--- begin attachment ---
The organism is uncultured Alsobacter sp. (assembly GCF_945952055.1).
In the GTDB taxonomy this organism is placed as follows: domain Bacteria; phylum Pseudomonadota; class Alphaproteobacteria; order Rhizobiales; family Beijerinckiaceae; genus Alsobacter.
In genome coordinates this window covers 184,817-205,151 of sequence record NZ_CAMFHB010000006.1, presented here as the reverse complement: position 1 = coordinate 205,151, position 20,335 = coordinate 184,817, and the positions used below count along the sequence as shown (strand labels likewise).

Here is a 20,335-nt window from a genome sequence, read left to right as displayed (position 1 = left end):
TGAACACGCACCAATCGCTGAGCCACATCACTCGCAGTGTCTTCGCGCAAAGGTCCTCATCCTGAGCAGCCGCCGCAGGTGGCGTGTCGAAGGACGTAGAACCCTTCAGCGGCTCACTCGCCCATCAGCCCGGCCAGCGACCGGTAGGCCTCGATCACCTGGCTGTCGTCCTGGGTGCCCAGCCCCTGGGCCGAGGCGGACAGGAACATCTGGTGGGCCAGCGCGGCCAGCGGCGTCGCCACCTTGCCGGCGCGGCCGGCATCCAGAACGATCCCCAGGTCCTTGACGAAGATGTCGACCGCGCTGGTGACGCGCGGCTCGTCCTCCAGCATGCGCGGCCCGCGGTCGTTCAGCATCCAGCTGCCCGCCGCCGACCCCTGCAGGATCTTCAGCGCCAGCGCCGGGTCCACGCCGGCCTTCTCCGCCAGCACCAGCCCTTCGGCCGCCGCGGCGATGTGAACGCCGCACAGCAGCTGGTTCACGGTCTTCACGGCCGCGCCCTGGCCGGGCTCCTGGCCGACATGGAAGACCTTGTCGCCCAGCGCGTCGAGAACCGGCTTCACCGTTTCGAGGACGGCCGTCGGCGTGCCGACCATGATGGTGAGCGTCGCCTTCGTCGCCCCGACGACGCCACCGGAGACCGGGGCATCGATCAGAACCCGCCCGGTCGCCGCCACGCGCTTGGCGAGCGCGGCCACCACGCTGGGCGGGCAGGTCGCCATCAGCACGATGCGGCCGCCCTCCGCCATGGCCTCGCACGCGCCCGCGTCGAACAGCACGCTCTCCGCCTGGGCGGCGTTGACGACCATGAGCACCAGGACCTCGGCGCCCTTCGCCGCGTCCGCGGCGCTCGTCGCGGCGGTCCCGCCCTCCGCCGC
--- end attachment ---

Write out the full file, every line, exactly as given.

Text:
The organism is uncultured Alsobacter sp. (assembly GCF_945952055.1).
In the GTDB taxonomy this organism is placed as follows: domain Bacteria; phylum Pseudomonadota; class Alphaproteobacteria; order Rhizobiales; family Beijerinckiaceae; genus Alsobacter.
In genome coordinates this window covers 184,817-205,151 of sequence record NZ_CAMFHB010000006.1, presented here as the reverse complement: position 1 = coordinate 205,151, position 20,335 = coordinate 184,817, and the positions used below count along the sequence as shown (strand labels likewise).

Here is a 20,335-nt window from a genome sequence, read left to right as displayed (position 1 = left end):
TGAACACGCACCAATCGCTGAGCCACATCACTCGCAGTGTCTTCGCGCAAAGGTCCTCATCCTGAGCAGCCGCCGCAGGTGGCGTGTCGAAGGACGTAGAACCCTTCAGCGGCTCACTCGCCCATCAGCCCGGCCAGCGACCGGTAGGCCTCGATCACCTGGCTGTCGTCCTGGGTGCCCAGCCCCTGGGCCGAGGCGGACAGGAACATCTGGTGGGCCAGCGCGGCCAGCGGCGTCGCCACCTTGCCGGCGCGGCCGGCATCCAGAACGATCCCCAGGTCCTTGACGAAGATGTCGACCGCGCTGGTGACGCGCGGCTCGTCCTCCAGCATGCGCGGCCCGCGGTCGTTCAGCATCCAGCTGCCCGCCGCCGACCCCTGCAGGATCTTCAGCGCCAGCGCCGGGTCCACGCCGGCCTTCTCCGCCAGCACCAGCCCTTCGGCCGCCGCGGCGATGTGAACGCCGCACAGCAGCTGGTTCACGGTCTTCACGGCCGCGCCCTGGCCGGGCTCCTGGCCGACATGGAAGACCTTGTCGCCCAGCGCGTCGAGAACCGGCTTCACCGTTTCGAGGACGGCCGTCGGCGTGCCGACCATGATGGTGAGCGTCGCCTTCGTCGCCCCGACGACGCCACCGGAGACCGGGGCATCGATCAGAACCCGCCCGGTCGCCGCCACGCGCTTGGCGAGCGCGGCCACCACGCTGGGCGGGCAGGTCGCCATCAGCACGATGCGGCCGCCCTCCGCCATGGCCTCGCACGCGCCCGCGTCGAACAGCACGCTCTCCGCCTGGGCGGCGTTGACGACCATGAGCACCAGGACCTCGGCGCCCTTCGCCGCGTCCGCGGCGCTCGTCGCGGCGGTCCCGCCCTCCGCCGC